Health Insurance: Is There a Best Time to Purchase It?

Anyone who has ever purchased their own health insurance, or at least looked into the possibility, is no doubt familiar with the term "open enrollment." It refers to a period of time from November through January each year when you can buy new health insurance coverage, or make changes to that which you already have. If you miss the enroll-by date and this window closes, you will have to wait until the next open enrollment period to meet your needs. There are a few exceptions that you should be aware of moving forward.

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Can I Buy Health Insurance at Any Time?

Generally speaking, the open enrollment period is when consumers can purchase Obamacare-compliant health insurance for themselves or for their family members.

In 2023, for example, the Open Enrollment Period (also commonly referred to as the OEP) for both individual and family plans begins on November 1 and lasts all the way until January 15. It can vary a bit from state to state, so be sure to check the conditions of your own marketplace for the most accurate information.

In most cases, you would need to wait until the next Open Enrollment Period to actually purchase a policy of your own.

What Happens If I Want to Buy Health Insurance Outside the Open Enrollment Period?

One of the most important things to understand about all of this is that ACA-compliant (Affordable Care Act/Obamacare) health insurance plans can only be purchased on your state's exchange if you meet certain enrollment requirements after the Open Enrollment Period has ended. If you're still in the OEP, you can purchase any policy you'd like.

During the Special Enrollment Period, those with special circumstances can purchase both individual and family health insurance policies outside the private health insurance Open Enrollment Period. Officials understand that sometimes your needs will change suddenly and they're sympathetic to that fact.

Some of the qualifying life events that allow you to purchase health insurance outside of this period include situations like:

  • You've just gotten married.
  • You've recently gotten divorced.
  • You and your spouse have had a new baby.
  • Someone who is on your current policy has recently passed away.

Changing your primary residence can also allow you to purchase health insurance outside of the Open Enrollment Period. You'll still need to make sure that certain conditions are met, however, like:

  • You've moved to a new zip code or county.
  • You're moving to the United States for the first time and need health insurance.
  • You're a student who is moving either to or from school.
  • You're a seasonal employee and need health insurance coverage while you're here.
  • You're in the middle of some type of transitional living situation like you're going from a shelter to an apartment.

Finally, the loss of your current insurance plan is also enough to allow you to purchase a new one on the exchange throughout the year. This could happen if you previously used employer-provided healthcare and you've quit or lost your job, for just one example.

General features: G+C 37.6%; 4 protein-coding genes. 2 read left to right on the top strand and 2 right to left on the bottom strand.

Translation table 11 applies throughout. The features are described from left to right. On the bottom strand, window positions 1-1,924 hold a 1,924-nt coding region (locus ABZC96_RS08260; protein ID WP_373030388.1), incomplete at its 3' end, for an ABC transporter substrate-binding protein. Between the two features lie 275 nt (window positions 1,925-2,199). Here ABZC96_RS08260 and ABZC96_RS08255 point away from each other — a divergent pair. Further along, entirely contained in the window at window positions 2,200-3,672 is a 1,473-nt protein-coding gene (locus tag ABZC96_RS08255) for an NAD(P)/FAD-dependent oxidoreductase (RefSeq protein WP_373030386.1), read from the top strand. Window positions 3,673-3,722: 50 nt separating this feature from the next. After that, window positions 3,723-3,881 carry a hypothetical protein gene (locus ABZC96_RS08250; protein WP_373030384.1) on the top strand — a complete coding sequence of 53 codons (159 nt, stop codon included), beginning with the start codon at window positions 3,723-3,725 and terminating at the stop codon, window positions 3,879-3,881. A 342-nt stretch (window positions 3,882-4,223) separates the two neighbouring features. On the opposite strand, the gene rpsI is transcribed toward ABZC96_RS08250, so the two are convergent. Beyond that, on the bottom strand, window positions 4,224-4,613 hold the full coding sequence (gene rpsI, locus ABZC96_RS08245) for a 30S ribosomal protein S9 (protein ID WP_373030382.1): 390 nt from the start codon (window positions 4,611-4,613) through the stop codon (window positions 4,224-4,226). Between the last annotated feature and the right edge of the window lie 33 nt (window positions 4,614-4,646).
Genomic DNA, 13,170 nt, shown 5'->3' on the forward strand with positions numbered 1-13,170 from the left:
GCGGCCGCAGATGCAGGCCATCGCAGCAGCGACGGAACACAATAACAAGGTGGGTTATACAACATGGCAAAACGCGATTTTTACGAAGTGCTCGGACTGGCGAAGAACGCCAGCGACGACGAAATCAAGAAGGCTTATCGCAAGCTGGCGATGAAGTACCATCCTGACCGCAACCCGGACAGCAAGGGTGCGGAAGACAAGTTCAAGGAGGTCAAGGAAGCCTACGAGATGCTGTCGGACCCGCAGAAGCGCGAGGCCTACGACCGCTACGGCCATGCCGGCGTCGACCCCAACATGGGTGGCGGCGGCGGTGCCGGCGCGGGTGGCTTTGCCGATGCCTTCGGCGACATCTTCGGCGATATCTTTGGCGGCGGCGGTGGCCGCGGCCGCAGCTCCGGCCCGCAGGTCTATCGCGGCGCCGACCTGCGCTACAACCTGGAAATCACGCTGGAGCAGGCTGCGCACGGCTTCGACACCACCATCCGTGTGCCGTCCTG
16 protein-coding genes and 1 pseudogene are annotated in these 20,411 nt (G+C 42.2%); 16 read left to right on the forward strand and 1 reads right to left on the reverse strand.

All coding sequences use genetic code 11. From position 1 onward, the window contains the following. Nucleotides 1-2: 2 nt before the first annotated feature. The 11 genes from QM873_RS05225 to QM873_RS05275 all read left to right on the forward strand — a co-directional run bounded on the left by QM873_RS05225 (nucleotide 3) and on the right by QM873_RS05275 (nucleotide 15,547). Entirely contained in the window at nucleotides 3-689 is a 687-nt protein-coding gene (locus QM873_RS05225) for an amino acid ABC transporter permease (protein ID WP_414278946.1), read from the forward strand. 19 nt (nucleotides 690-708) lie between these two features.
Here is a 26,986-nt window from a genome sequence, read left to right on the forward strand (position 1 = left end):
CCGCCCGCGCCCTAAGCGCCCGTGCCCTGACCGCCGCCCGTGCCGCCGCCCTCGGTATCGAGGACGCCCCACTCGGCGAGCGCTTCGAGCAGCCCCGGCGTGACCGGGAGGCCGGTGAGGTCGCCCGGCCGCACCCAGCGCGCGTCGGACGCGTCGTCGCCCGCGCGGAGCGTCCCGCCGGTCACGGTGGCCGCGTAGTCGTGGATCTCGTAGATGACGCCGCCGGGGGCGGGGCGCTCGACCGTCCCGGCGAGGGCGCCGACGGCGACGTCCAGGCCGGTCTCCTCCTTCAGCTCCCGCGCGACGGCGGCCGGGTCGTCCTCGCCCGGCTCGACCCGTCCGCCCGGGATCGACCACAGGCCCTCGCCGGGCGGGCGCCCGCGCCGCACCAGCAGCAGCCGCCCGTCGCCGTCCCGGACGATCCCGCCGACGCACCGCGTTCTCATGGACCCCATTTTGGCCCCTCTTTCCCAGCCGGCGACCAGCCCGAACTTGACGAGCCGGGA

The conditions that would need to be met in this situation include ones like:

  • The end of your job-based coverage.
  • The loss of your current individual or family plan due to some set of circumstances that is no fault of your own.
  • The loss of Medicaid, Medicare, or CHP coverage.
  • The loss of coverage that you have previously obtained through a family member.

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What if I Don't Qualify for Special Enrollment?

In the event that you do not qualify for special enrollment through those conditions outlined above, don't worry: you still have options. In this situation, you would absolutely still need some kind of coverage to carry you through until the next Open Enrollment Period. This is totally understandable and you are not the only person to have ever found yourself in this situation.

Should this describe your situation, you can always enroll in a short-term medical plan. Short-term plans, however, do not meet the Affordable Care Act's requirements for minimum essential coverage so keep that in mind. They're called short-term plans for a reason - they're not meant to become your primary source of healthcare coverage moving forward so you'll still have to act once that Open Enrollment Period begins again.

These types of plans also do not typically cover things like pre-existing conditions. Likewise, premiums can be based on your medical history. These are both reasons why, while short-term plans are certain solutions, they're not necessarily ideal.

These plans are also not a guaranteed issue - meaning that depending on the situation, your application may be turned down. All of this is important to keep in mind so that you can set reasonable expectations for yourself.

Finally, you should note that regulations currently limit short-term plans to periods of 182 and 364 days in duration. After that, you'll need to purchase some other type of more permanent healthcare coverage, likely via an exchange, so that it complies with the Affordable Care Act and offers you the coverage you need to stay as healthy as possible.


In the End

While the Open Enrollment Period for obtaining health insurance each year is several months, it's still easy to put it off too long and suddenly find that essential window closed.

Yes, you have options in terms of what you can do to get coverage outside of the OEP - but it's still important to enroll as soon as you can to make sure this is taken care of, whether you qualify for special enrollment or not.

To find out more information about when the best time is to buy health insurance or to get answers to any other questions you may have, please don't hesitate to contact us today.

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